Actor Tim Reid on addressing racial issues on WKRP in Cincinnati

Texas’ New Voting Law Disenfranchised Thousands Of Otherwise Eligible Voters

The Tangled, Messy Roots of Fake News, long before it became djt’s favorite term

Ginni Thomas demanded Congressional Republicans take the fight to overturn the 2020 election to the streets

John Bolton admits that ‘it’s hard to describe how little [djt] knows’

I Know There’s An Answer

Climate Change Brings Uncontrollable Wildfires

 The Illinois town that got up and left

The 1950 Census is Coming: What You Need to Know

Timbuctoo Institute would build opportunities in the Adirondacks 

About Those Gas Prices

Concert  Tickets: Last Week Tonight with John Oliver

2021 County and Economic Development Regions Population Estimates for NYS

Luka’s mural

Jobfished: the con that tricked dozens into working for a fake design agency

“They’re called ‘quotation marks’.”

Phobias. Aibohphobia is the (unofficial) fear of palindromes. Hippopotomonstrosesquipedaliophobia is used to describe the fear of very long words.

The official Girl Scout cookie power rankings

The Result of a Rabbit Hole

Audience participation

GoFundMe page for the Albany High School Robotics Team to compete at the FIRST Robotics World Championship in Houston, TX on April 20-23. They placed 2nd in the New York Tech Valley Regional Competition.

Four Open Seats on Albany Public Library Board in May 17 Election. Nominations are due to the Clerk of the City School District of Albany by Wednesday, April 27, at 5 pm.

New York Bike Census

Now I Know

The Biggest Bread Soup in the World and Why Are My Baby Carrots Always Wet? and The First Computer Bug and The Phone Booth in the Middle of Nowhere and Beware the Ire of Caesar and Which Came First, The Algorithm or the Pi? and World War II’s Pre-Email E-Mail

MUSIC

Livinliv – Aleksandr Shymko

Irish tunes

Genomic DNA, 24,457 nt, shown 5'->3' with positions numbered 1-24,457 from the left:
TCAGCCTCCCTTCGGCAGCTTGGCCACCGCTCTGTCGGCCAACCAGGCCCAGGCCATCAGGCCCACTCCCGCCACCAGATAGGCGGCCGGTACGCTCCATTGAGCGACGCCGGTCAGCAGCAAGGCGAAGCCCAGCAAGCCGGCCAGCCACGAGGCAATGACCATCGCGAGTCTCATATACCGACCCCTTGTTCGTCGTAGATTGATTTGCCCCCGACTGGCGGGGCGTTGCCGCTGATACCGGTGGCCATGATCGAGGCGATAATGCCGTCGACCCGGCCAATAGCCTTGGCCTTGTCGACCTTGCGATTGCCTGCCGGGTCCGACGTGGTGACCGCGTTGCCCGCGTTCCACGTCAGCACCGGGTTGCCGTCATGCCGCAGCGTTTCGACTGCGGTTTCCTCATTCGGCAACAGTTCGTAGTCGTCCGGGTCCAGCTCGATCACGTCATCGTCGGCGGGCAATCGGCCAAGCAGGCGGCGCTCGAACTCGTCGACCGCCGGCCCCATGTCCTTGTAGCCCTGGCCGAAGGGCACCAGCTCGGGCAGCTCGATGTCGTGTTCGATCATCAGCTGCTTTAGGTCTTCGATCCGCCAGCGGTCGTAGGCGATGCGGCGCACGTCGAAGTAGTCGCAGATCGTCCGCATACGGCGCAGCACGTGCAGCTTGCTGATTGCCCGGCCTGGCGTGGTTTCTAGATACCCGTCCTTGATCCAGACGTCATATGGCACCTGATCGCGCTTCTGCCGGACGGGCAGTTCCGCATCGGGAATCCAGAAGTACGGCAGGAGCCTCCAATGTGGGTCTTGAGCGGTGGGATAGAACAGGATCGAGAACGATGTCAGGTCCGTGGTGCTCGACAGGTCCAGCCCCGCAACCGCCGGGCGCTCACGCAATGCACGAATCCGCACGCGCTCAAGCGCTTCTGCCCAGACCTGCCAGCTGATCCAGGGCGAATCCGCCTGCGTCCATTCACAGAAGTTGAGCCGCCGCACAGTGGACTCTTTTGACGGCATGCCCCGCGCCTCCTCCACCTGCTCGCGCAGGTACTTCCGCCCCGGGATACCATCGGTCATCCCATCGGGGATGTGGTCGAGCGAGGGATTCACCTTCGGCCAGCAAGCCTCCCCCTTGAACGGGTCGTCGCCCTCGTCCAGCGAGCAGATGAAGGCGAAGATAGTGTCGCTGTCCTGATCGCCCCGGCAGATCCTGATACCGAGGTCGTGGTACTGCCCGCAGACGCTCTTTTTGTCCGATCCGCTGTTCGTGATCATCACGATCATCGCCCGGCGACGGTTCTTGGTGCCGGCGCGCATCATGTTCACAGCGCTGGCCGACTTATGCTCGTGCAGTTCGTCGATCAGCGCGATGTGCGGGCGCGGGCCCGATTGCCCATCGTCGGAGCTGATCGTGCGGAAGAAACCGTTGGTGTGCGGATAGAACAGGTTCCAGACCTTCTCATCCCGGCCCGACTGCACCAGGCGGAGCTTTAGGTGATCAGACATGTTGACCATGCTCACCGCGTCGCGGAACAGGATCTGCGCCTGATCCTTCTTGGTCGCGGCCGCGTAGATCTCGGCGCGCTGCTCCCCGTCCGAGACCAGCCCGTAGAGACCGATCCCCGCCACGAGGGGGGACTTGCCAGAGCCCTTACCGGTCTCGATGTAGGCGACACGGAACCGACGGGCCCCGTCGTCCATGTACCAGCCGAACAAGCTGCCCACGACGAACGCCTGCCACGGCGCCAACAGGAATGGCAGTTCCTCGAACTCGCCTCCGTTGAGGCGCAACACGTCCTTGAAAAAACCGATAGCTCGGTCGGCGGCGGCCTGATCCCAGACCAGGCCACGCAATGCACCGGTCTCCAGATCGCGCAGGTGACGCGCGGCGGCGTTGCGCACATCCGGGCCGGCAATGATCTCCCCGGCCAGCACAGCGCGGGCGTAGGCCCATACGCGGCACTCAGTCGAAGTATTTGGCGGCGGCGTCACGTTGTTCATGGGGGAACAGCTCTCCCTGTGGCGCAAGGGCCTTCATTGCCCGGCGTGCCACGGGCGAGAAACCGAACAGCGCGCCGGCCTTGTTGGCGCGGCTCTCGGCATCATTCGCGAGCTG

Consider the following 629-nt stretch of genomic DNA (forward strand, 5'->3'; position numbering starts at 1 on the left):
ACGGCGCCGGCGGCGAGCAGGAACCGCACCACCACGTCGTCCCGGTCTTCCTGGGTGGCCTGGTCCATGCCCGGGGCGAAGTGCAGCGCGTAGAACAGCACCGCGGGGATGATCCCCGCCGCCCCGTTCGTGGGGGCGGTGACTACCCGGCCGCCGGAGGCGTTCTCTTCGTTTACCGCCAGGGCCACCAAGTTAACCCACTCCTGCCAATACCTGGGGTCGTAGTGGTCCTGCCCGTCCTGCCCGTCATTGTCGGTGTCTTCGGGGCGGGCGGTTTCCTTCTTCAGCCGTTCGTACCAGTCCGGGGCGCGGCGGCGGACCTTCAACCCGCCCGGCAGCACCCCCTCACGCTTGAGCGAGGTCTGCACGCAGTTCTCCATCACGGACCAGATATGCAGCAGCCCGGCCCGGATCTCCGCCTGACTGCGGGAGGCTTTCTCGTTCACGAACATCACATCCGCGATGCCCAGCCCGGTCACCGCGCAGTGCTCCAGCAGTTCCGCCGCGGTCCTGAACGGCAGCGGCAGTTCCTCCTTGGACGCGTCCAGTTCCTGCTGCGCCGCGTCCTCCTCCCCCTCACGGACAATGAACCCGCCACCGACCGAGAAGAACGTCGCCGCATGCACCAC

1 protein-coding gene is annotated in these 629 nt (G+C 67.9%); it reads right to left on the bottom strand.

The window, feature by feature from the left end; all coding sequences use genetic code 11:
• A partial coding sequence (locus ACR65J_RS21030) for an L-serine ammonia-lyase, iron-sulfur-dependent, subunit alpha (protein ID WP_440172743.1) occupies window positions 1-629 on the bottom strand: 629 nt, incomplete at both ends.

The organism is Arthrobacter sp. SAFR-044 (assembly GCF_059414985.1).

K-Chuck Radio: The musical tree of Ida Red  and green songs

Holiday at Ferghana -Reinhold Gliere

Lullabye of Broadway from 42nd Street

Coverville: 1393 – John Cale and Velvet Underground Cover Story and 1394 – The Blink-182 Cover Story II and 1395 – The Smashing Pumpkins Cover Story II

The follow-up post: ice, COVID, more

Half a block away

ice tireThis is a follow-up post about what I’ve written about, most recently.

Remember that our car was stuck in the ice in February? Of course, you do. After we got out, and the snow and ice subsequently melted away, we discovered that our neighbor’s sidewalk was still very wet. There was water bubbling up from the intersection of their sidewalk and the walkway to their house.

Apparently, someone from the city or from National Grid, the power company, nicked the waterline. Their water bill must have been terrible for that quarter. The owner had to contact a company to use their backhoe to dig up a couple of sidewalk panels so that the leak could be fixed.

This explains why there was SO much water around our car thawing and refreezing since our car was essentially in front of their house.

Grandma Agatha

I’ve been trying to access the records of the court case involving my grandmother, Agatha Walker (later Green), and my biological grandfather Raymond Cone from October 1926.

Alas, I got word that they can’t find the records. They may have been misfiled or destroyed. And I know, from the conversation I had with the person at Family Court, that they are very interested in this case.

The unmasking

I’ve noted that our church had been masking during worship. However, the Session, the ruling body of the congregation, had commissioned a group of folks, expert in these things, including current and former members of the state Department of Health. The infection rate in Albany County, NY is presently at Green, or low, as is all of New York State. (Green is good, as we know.)

The bottom line is that, as of March 20, masks are optional during worship. The choir, for instance, had a discussion at the beginning of the St. Patrick’s Day rehearsal. Most chose to unmask while singing. BUT no one had to. I tended to keep my mask on while NOT singing but to take it off when I was.

Moreover, congregational singing was allowed, which made them, and me, very happy. And they passed the peace by moving around, rather than just waving at each other.

I will say that my comfort level with unmasking was based on the fact that the choir members are fully vaccinated. Moreover – and I don’t know how to say this without sounding pretentious – our congregation is of a demographic, educational, and political composition that most, if not all of them have gotten the vaccines and likely wearing masks frequently.

Now I know this could change with the BA.2 variant of Omicron in Europe, Asia, and Africa. The recent BAFTA awards in England may have been a super spreader event. And there are more stringent rules in place at church if the CDC guidance for our county goes to Yellow or Orange.

Former governor

Speaking of my church, you probably WON’T remember that I wrote about New York Governor Martin Glynn nearly a decade ago. The Glynn Mansion is half a block from my church! I have walked by it a few dozen times since writing that post. But only recently did I notice the commemorative plaque.